A new Minecraft map is attempting to teach kids about the effectiveness of social distancing by way of zombies and potions.
Mojang, the Microsoft-owned Swedish developer behind the popular open-world game, and agency AKQA have partnered on a new pandemic simulator map that allows players to test how various social distancing measures are able to prevent infections that turn people into zombies. The scenario comes complete with a hospital where villagers can be treated with potions and apples.
The idea was initially conceived by AKQA creatives Hugo Barnes and Joseph Davies, who then presented it to Mojang and partners at the United Nations Development Program and sustainability group Heart17. Mojang previously announced this week that it would be partnering with the two organizations on a broader campaign using Minecraft to educate people about coronavirus safety.
Barnes and Davies, based in Sweden and the U.K. respectively, had been thinking about ways to simulate the drastically different approaches their governments are taking to containing the coronavirus pandemic. They realized that Minecraft gameplay already contained a useful mechanic in this regard: Villagers in the game can infect one another with, or be cured of, a zombie-like illness.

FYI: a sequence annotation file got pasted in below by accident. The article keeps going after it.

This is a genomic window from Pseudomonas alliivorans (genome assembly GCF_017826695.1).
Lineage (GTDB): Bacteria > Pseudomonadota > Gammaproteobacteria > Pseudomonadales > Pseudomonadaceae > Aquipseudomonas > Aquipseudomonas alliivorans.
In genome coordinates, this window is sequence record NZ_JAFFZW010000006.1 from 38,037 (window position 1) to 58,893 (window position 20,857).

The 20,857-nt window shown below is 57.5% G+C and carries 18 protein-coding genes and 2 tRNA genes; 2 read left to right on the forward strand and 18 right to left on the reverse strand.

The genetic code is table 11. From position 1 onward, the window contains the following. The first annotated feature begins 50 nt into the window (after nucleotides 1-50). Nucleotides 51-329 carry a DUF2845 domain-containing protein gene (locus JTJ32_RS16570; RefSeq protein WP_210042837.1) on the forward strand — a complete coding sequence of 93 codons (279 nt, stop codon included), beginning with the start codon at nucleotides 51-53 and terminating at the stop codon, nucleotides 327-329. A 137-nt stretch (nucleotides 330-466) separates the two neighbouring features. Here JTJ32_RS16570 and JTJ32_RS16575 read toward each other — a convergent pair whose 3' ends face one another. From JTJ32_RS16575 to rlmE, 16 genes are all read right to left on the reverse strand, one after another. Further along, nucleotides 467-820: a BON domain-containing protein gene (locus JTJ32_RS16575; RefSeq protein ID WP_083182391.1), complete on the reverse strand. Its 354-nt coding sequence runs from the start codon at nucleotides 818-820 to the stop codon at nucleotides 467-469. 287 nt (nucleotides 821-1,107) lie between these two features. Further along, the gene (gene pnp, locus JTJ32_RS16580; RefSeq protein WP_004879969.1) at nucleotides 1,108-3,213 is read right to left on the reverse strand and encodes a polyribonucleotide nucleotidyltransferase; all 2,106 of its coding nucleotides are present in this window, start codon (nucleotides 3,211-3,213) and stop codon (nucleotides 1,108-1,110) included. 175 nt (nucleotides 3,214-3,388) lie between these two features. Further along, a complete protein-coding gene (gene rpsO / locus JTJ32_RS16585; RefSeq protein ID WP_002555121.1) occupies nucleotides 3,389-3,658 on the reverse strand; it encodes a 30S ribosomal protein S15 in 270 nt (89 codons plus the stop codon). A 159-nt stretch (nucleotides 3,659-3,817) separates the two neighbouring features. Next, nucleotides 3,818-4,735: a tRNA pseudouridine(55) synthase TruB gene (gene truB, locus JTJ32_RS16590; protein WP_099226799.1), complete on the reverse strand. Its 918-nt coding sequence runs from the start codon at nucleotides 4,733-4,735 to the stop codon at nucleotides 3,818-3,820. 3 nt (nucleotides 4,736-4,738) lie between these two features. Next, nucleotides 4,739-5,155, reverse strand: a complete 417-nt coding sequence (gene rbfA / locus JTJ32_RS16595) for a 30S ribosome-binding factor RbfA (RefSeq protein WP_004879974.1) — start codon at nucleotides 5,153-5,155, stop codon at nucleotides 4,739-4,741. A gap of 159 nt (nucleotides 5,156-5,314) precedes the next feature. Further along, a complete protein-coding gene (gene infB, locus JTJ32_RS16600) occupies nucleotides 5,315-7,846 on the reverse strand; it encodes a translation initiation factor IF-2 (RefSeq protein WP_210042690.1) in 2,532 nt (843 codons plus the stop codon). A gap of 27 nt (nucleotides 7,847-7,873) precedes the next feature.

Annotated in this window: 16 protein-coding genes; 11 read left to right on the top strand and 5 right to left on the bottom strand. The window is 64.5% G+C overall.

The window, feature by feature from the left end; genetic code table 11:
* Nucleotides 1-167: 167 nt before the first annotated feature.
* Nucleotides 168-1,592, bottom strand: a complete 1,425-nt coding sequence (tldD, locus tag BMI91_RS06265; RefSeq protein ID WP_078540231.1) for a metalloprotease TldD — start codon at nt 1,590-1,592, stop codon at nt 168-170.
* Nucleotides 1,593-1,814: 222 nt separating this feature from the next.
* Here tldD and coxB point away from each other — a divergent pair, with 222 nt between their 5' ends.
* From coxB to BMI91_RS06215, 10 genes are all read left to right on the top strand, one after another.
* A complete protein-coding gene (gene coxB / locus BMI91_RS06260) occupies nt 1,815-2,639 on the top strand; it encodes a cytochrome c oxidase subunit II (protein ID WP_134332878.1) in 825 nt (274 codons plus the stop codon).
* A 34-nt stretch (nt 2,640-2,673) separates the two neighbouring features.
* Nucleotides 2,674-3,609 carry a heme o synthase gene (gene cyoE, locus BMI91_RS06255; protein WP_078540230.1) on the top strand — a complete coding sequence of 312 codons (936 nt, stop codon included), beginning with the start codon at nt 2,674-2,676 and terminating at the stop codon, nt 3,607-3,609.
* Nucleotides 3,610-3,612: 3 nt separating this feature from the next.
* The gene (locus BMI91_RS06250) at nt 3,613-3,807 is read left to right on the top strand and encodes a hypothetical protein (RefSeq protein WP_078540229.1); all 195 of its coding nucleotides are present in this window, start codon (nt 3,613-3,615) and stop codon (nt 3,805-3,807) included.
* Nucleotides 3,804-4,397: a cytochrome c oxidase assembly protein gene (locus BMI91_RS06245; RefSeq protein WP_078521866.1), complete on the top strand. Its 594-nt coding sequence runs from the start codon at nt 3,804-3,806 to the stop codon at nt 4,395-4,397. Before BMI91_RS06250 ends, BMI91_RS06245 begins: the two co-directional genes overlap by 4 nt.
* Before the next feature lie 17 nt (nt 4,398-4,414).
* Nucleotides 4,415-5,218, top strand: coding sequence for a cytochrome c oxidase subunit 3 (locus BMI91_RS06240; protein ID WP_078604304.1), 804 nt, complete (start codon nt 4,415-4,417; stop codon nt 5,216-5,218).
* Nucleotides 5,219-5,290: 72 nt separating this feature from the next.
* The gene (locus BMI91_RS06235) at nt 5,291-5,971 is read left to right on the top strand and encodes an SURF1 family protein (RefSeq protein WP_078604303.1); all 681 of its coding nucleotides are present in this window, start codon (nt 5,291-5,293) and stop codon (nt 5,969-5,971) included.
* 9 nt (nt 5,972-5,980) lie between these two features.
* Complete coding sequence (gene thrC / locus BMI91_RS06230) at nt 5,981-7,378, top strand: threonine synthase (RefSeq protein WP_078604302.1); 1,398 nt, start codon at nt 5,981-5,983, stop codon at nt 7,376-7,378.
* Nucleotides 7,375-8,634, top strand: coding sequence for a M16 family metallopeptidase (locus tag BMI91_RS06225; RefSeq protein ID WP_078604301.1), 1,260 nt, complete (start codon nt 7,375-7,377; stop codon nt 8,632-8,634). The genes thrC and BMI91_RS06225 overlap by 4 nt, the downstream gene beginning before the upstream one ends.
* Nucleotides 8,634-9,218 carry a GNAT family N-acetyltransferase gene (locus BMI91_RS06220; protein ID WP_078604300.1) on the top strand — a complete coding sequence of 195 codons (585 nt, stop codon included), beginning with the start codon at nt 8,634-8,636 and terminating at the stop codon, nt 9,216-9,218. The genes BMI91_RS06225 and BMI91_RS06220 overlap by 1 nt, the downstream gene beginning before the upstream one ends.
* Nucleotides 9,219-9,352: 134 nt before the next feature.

“That mechanic we felt like it was fertile ground to build something upon,” Barnes said. “And we thought, ‘Is there a possibility to take this quite abstract thing of different measures for lockdown and turn it into something graspable, something interactive, in Minecraft?'”
The pair spent a couple of weeks gaming out possible scenarios for the map and formulated three possible lockdown settings: free-for-all, in which zombies and villagers freely mingle; quarantine, in which some villagers lock themselves inside their homes; and total lockdown, in which villagers spawn at home and zombies have no way to reach them. They also built Zombie Intensive Care Units, with a similar capacity to real-life hospitals, that serve as the base level of the map.
“We really wanted to make this to make a stark contrast between the society level and the hospital level,” Barnes said. “And also the nice parallel between how every society is held up by its healthcare system. So we kind of wanted to bake that observation into the map itself.”
The agency is hoping that the map might serve as a resource for parents looking to explain the importance of social distancing measures to their kids—and that the kids and other players themselves might improve on their design, in keeping with Minecraft’s open-source spirit.
The agency and the brand aren’t putting any media money behind the effort to avoid being seen as exploiting the crisis for brand purposes.
“We don’t want it to be like a corporate move,” said AKQA general manager David Wedebrant. “It’s a passion project from two people and AKQA that just kind of grew.”
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